N. Korea, U.S. resolve dispute over frozen funds

Agreement clears the way for nuclear arms talks

March 19, 2007|By New York Times News Service

BEIJING -- The United States and North Korea have resolved a standoff over North Korean funds frozen in a bank account in Macao, clearing the way for talks to focus on putting in place a nuclear disarmament accord, Chinese and American officials said yesterday.

Christopher R. Hill, an assistant secretary of state who is the chief American envoy at the talks, said he met with representatives from the North Korean delegation over the weekend to explain the American position on $25 million in North Korea-related accounts in Macao's Banco Delta Asia. An 18-month investigation into the bank ended last week, putting responsibility for returning the funds to North Korea in the hands of the authorities in Macao. But funds connected to illegal activities, such as money laundering, counterfeiting, and narcotics and weapons trafficking, are not supposed to be returned.

North Korean officials have said several times in recent days that they will not move forward with their commitment to shut down the nation's nuclear plant at Yongbyon by the middle of next month unless they recover the $25 million. North Korean officials have sent mixed signals about whether the Treasury Department action giving Macao responsibility for returning the funds satisfies their demands to end the dispute. Senior officials in North Korea have not yet indicated that they consider the Macao matter to be resolved.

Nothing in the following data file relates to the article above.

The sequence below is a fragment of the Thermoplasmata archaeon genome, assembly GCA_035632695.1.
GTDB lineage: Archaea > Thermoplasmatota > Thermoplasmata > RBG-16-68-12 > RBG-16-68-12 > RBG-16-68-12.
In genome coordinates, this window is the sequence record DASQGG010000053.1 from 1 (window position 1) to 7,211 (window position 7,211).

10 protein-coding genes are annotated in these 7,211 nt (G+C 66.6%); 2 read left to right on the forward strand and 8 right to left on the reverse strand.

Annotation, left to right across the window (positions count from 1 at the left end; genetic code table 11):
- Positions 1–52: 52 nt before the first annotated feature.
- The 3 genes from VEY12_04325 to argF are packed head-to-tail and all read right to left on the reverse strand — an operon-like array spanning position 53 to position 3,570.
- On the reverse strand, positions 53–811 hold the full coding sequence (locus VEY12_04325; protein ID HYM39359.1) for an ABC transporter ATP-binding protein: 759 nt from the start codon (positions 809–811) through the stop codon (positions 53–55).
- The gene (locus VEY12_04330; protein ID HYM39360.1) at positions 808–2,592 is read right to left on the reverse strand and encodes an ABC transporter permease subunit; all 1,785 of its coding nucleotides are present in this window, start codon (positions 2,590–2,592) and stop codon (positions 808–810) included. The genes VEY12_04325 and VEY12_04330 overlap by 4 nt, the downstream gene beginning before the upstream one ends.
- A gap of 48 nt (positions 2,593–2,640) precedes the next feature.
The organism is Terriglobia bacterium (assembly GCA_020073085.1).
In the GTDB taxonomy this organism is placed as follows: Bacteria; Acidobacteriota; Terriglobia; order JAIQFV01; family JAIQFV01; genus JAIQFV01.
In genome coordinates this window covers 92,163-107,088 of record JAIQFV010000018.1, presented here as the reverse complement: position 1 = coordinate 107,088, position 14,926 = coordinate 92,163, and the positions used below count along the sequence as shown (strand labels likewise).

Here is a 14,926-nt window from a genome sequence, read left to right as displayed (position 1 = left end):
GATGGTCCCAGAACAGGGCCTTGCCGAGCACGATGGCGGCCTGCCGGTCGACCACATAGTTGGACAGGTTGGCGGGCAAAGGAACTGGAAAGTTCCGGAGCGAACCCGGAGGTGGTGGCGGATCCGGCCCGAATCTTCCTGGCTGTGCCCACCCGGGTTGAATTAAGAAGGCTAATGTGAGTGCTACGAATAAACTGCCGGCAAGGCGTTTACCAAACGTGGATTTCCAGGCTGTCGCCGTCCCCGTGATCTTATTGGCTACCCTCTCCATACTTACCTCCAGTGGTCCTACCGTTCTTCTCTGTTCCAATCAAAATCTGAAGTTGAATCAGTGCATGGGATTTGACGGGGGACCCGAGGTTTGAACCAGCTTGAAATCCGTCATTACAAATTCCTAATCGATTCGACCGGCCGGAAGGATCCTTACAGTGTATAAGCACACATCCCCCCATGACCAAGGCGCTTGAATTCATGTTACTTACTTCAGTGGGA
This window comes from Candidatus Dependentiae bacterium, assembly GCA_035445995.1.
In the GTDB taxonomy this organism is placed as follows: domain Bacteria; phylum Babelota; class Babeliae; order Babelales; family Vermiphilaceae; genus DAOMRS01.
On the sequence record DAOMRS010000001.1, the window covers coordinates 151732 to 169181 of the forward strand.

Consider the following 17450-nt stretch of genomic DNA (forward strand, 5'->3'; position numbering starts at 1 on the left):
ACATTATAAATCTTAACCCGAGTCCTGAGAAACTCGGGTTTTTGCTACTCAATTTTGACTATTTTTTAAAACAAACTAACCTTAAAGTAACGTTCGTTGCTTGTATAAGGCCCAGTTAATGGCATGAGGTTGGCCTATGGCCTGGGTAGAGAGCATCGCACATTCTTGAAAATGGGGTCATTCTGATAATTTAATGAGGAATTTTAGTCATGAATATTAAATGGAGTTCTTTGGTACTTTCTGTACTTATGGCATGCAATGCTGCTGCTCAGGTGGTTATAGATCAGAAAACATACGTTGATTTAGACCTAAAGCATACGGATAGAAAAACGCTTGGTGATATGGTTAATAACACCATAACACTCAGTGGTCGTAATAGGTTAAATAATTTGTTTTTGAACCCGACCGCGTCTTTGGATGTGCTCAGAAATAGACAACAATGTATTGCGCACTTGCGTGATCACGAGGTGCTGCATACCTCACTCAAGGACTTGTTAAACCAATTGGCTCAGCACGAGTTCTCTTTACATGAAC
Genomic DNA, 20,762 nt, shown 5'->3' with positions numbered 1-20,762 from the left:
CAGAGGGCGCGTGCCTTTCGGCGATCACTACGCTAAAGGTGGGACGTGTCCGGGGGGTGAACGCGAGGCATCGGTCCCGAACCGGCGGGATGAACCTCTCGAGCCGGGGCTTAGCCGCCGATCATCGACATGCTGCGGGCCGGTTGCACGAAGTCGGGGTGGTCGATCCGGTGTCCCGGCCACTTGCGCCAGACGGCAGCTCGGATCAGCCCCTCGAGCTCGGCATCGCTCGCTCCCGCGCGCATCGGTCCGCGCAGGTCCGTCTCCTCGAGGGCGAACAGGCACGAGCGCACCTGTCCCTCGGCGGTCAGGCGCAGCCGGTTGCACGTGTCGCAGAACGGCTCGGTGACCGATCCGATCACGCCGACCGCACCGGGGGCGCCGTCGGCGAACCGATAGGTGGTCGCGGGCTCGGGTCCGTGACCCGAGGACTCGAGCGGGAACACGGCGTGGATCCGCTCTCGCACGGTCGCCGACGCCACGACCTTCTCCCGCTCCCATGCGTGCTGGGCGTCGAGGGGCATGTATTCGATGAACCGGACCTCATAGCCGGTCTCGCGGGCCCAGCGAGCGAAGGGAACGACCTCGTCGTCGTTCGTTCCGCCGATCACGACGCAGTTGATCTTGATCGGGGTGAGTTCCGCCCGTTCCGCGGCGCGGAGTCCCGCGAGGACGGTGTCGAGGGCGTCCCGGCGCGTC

But the issue "will not be an impediment to our six-party talks," Hill told reporters. The North Korean officials "made it very clear that they have begun their tasks for the purpose of denuclearization."

State Councilor Tang Jiaxuan of China told a group of visiting Japanese lawmakers yesterday that the United States and North Korea had resolved the dispute, Hidenao Nakagawa, secretary general of Japan's ruling Liberal Democratic Party, told reporters.

The United States, North Korea, China, Japan, South Korea and Russia reached an initial agreement Feb. 13 that gave North Korea 60 days to shut its facility for producing plutonium for nuclear weapons at Yongbyon in return for aid and security pledges.

Representatives of the six nations will convene here today to hammer out details of that agreement and establish working groups to discuss a variety of other diplomatic and security concerns.

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